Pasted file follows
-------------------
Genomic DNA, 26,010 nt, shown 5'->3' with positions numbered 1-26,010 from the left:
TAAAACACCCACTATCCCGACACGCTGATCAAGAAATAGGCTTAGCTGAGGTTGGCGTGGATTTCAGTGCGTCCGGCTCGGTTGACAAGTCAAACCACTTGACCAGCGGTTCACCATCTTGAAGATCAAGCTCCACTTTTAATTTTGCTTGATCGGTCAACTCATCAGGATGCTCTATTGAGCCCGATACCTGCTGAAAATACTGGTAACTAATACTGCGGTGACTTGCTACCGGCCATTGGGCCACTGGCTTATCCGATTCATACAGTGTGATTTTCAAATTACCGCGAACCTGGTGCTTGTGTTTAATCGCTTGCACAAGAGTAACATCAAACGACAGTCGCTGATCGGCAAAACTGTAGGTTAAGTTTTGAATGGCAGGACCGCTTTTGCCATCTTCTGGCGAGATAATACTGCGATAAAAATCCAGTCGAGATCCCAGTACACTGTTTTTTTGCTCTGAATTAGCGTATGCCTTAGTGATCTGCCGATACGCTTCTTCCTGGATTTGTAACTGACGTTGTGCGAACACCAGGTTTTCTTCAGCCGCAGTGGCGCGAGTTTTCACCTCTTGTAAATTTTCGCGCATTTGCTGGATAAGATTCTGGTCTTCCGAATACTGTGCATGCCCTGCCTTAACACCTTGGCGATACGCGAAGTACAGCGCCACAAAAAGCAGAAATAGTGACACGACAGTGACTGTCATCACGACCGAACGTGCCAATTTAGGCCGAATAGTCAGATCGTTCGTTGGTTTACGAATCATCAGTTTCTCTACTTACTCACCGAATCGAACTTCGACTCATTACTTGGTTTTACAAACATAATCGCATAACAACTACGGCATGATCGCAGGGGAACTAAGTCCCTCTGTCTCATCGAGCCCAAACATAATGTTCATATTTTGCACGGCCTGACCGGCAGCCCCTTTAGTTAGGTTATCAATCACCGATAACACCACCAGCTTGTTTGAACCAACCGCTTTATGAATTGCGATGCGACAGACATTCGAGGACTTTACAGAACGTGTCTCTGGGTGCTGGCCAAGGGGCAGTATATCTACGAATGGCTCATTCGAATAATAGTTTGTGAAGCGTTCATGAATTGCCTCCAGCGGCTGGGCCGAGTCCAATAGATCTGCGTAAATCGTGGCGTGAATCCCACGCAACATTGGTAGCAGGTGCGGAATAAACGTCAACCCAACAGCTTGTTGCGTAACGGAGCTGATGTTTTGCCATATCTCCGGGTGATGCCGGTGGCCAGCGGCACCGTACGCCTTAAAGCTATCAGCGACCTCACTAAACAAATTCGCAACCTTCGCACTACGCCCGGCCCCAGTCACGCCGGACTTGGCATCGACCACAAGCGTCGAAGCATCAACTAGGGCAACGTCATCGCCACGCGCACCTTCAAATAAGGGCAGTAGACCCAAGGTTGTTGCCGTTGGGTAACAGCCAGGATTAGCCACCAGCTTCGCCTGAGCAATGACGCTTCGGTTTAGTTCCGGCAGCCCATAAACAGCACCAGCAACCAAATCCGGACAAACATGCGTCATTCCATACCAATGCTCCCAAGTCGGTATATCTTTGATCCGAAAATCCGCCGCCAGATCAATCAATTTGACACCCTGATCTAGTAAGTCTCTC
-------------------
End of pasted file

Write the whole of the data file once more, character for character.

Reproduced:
Genomic DNA, 26,010 nt, shown 5'->3' with positions numbered 1-26,010 from the left:
TAAAACACCCACTATCCCGACACGCTGATCAAGAAATAGGCTTAGCTGAGGTTGGCGTGGATTTCAGTGCGTCCGGCTCGGTTGACAAGTCAAACCACTTGACCAGCGGTTCACCATCTTGAAGATCAAGCTCCACTTTTAATTTTGCTTGATCGGTCAACTCATCAGGATGCTCTATTGAGCCCGATACCTGCTGAAAATACTGGTAACTAATACTGCGGTGACTTGCTACCGGCCATTGGGCCACTGGCTTATCCGATTCATACAGTGTGATTTTCAAATTACCGCGAACCTGGTGCTTGTGTTTAATCGCTTGCACAAGAGTAACATCAAACGACAGTCGCTGATCGGCAAAACTGTAGGTTAAGTTTTGAATGGCAGGACCGCTTTTGCCATCTTCTGGCGAGATAATACTGCGATAAAAATCCAGTCGAGATCCCAGTACACTGTTTTTTTGCTCTGAATTAGCGTATGCCTTAGTGATCTGCCGATACGCTTCTTCCTGGATTTGTAACTGACGTTGTGCGAACACCAGGTTTTCTTCAGCCGCAGTGGCGCGAGTTTTCACCTCTTGTAAATTTTCGCGCATTTGCTGGATAAGATTCTGGTCTTCCGAATACTGTGCATGCCCTGCCTTAACACCTTGGCGATACGCGAAGTACAGCGCCACAAAAAGCAGAAATAGTGACACGACAGTGACTGTCATCACGACCGAACGTGCCAATTTAGGCCGAATAGTCAGATCGTTCGTTGGTTTACGAATCATCAGTTTCTCTACTTACTCACCGAATCGAACTTCGACTCATTACTTGGTTTTACAAACATAATCGCATAACAACTACGGCATGATCGCAGGGGAACTAAGTCCCTCTGTCTCATCGAGCCCAAACATAATGTTCATATTTTGCACGGCCTGACCGGCAGCCCCTTTAGTTAGGTTATCAATCACCGATAACACCACCAGCTTGTTTGAACCAACCGCTTTATGAATTGCGATGCGACAGACATTCGAGGACTTTACAGAACGTGTCTCTGGGTGCTGGCCAAGGGGCAGTATATCTACGAATGGCTCATTCGAATAATAGTTTGTGAAGCGTTCATGAATTGCCTCCAGCGGCTGGGCCGAGTCCAATAGATCTGCGTAAATCGTGGCGTGAATCCCACGCAACATTGGTAGCAGGTGCGGAATAAACGTCAACCCAACAGCTTGTTGCGTAACGGAGCTGATGTTTTGCCATATCTCCGGGTGATGCCGGTGGCCAGCGGCACCGTACGCCTTAAAGCTATCAGCGACCTCACTAAACAAATTCGCAACCTTCGCACTACGCCCGGCCCCAGTCACGCCGGACTTGGCATCGACCACAAGCGTCGAAGCATCAACTAGGGCAACGTCATCGCCACGCGCACCTTCAAATAAGGGCAGTAGACCCAAGGTTGTTGCCGTTGGGTAACAGCCAGGATTAGCCACCAGCTTCGCCTGAGCAATGACGCTTCGGTTTAGTTCCGGCAGCCCATAAACAGCACCAGCAACCAAATCCGGACAAACATGCGTCATTCCATACCAATGCTCCCAAGTCGGTATATCTTTGATCCGAAAATCCGCCGCCAGATCAATCAATTTGACACCCTGATCTAGTAAGTCTCTC